Its tempting to look at the above data and start making value judgments about the various school systems, but that would be misleading.
When comparing a group to itself over time you want that group to be consistent throughout the study. For example, if you were going to test the effects of a cholesterol drug on a group of 10 people over the space of a year it doesn't make much sense to allow half of the study group to leave half way through the study and replace them with anyone off the street. You want the group you start with to be the one you end with, or at least as close as possible. The bigger the difference the less sure we can be at speculating at the causes of the results.
For example: Let's take a hypothetical 10th grade public charter student. He has just transfered to a public charter school after attending a DCPS school for grades 1-9. He just recently tested as proficient in both math and reading on the Stanford 9 tests. How much of that proficiency should be attributed to public charter school he attends and how much should be attributed to his old DCPS schools? Remember, the exam test for the proficiency in things that a 10th grader should know. One possibility is that the student came into his 10th grade year having a good, solid 9 years worth of educational background provided by the DCPS system and the charter school did a good job of building upon that. Both school systems were equally good. Another possibility is that the student entered the charter school already possessing the knowledge needed for the test; i.e. his DCPS education was exceptional and it didn't matter how good or bad the charter school was. Yet another possibility is that the student entered the charter school with an inadequate education and the charter school education was exceptional and made up the difference. Without knowing a lot more information -- for instance knowing how many students transfer and tracking their scores -- we just don't know which, if any, of the above examples explains the student's test scores. And this is just for students that transfer. Each year you also have students who leave the system (due to graduation, relocation, dropping out, etc.) and students who enter the system (due to relocation, transferring from private schools, etc). Without quantifying the extent of these changes it can be difficult to make generalizations between each year.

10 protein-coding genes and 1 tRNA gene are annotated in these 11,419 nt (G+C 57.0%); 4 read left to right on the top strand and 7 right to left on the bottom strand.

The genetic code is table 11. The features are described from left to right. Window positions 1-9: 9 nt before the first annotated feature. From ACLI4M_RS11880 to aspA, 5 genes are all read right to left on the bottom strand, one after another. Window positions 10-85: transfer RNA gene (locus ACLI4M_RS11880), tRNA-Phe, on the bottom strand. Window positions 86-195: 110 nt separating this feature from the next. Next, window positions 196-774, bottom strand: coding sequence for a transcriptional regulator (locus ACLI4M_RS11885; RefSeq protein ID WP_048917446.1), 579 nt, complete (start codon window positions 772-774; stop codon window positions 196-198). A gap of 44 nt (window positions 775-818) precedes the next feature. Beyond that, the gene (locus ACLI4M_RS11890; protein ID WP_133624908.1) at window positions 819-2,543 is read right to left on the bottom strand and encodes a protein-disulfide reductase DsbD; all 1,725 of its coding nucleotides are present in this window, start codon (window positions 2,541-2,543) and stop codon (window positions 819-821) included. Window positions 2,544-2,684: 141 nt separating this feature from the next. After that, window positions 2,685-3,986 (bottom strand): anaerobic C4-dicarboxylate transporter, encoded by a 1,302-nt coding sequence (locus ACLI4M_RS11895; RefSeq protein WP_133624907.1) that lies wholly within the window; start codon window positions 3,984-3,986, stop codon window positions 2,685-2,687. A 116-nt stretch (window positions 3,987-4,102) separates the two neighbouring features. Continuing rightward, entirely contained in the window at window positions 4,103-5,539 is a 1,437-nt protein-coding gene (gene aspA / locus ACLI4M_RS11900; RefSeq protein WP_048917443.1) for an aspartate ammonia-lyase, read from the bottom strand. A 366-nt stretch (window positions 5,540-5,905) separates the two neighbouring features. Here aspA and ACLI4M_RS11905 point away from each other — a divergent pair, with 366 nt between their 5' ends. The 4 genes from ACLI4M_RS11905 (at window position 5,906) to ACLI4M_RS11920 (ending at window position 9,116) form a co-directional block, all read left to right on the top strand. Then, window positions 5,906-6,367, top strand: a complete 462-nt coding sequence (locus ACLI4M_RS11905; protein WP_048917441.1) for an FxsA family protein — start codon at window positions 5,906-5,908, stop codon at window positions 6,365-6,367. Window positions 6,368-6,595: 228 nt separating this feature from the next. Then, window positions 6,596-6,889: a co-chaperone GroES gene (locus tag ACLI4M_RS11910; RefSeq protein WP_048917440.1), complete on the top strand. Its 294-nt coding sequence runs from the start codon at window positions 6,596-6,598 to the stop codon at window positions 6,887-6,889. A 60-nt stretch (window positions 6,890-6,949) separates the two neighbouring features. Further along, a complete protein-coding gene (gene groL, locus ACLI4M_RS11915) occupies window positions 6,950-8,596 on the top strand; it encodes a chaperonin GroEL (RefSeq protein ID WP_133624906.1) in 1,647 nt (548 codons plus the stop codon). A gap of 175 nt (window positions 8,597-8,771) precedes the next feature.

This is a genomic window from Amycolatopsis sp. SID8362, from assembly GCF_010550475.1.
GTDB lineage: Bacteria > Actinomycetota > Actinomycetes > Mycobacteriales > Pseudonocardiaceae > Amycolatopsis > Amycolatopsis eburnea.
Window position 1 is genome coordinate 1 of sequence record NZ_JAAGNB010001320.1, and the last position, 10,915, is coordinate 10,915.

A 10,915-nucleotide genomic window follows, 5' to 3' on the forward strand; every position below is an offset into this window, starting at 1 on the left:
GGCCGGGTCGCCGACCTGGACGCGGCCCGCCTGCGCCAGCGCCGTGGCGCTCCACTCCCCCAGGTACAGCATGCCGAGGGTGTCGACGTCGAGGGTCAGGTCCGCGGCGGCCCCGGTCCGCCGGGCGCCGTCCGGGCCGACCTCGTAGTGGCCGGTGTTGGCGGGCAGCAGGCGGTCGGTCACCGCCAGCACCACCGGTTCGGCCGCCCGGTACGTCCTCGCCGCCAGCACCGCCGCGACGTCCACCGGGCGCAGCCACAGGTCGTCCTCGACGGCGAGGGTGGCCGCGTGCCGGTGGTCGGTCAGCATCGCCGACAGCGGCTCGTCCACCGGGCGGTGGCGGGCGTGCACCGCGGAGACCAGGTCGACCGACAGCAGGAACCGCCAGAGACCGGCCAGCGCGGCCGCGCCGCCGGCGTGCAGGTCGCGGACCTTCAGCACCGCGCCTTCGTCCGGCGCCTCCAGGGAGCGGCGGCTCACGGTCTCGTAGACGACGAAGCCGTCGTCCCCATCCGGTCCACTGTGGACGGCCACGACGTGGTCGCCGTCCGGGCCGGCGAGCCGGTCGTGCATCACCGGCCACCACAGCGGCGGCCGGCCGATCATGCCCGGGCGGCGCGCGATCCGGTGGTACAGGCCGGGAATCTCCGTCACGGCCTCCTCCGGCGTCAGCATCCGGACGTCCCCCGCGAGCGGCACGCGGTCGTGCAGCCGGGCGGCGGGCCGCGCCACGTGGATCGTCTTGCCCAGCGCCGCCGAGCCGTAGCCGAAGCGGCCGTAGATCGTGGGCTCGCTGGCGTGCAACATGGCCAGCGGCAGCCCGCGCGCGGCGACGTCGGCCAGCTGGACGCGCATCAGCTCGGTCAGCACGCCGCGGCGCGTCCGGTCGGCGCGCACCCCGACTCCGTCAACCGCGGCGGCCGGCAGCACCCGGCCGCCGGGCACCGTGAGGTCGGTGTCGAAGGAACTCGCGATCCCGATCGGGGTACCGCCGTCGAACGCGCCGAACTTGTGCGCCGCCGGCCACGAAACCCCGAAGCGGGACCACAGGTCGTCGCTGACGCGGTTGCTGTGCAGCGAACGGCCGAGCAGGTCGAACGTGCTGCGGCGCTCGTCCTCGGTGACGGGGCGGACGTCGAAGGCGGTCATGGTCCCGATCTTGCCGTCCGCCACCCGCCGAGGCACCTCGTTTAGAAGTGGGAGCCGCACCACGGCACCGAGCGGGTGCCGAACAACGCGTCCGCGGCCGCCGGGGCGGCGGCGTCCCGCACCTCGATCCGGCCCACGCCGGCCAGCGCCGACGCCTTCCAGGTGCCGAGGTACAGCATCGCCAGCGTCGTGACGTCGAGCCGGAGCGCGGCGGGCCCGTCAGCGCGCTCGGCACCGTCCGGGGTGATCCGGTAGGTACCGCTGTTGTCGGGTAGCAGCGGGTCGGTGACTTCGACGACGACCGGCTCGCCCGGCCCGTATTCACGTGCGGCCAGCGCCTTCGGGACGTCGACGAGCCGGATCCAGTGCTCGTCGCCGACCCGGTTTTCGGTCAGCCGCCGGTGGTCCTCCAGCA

So, back to our data. The population of both charter school systems is relatively small, and, although I don't have any hard numbers, I would assume that the percentage of charter students who have transferred into and out of the system each year is pretty substantial. For the reasons I outlined above I don't think the year-to-year comparisons would be that meaningful. On the other hand the DCPS system has a much larger population and, again absent of any hard data, I would suspect that, as a percentage, the number of students transferring into and out of the system is pretty low; i.e. unlike the charter school population the vast majority of DCPS students being tested they have been in that system from day one. Therefore, the year-to-year differences are a little more indicative of how the school system does at creating students who are proficient at math and reading for their grade level. However, there is another large caveat. We only have two (soon to be three) years of data here and something as large and complex as a municipal education system changes take time to implement. Two years of data is really a snapshot at best. It certainly doesn't give us any real insights, statistically, into the direction that the school systems are heading. That will take a few more years worth of test data.
So, to wrap up: its good to see that DC's students' proficiencies are rising. Lets hope that its just the start of a longer, significant trend.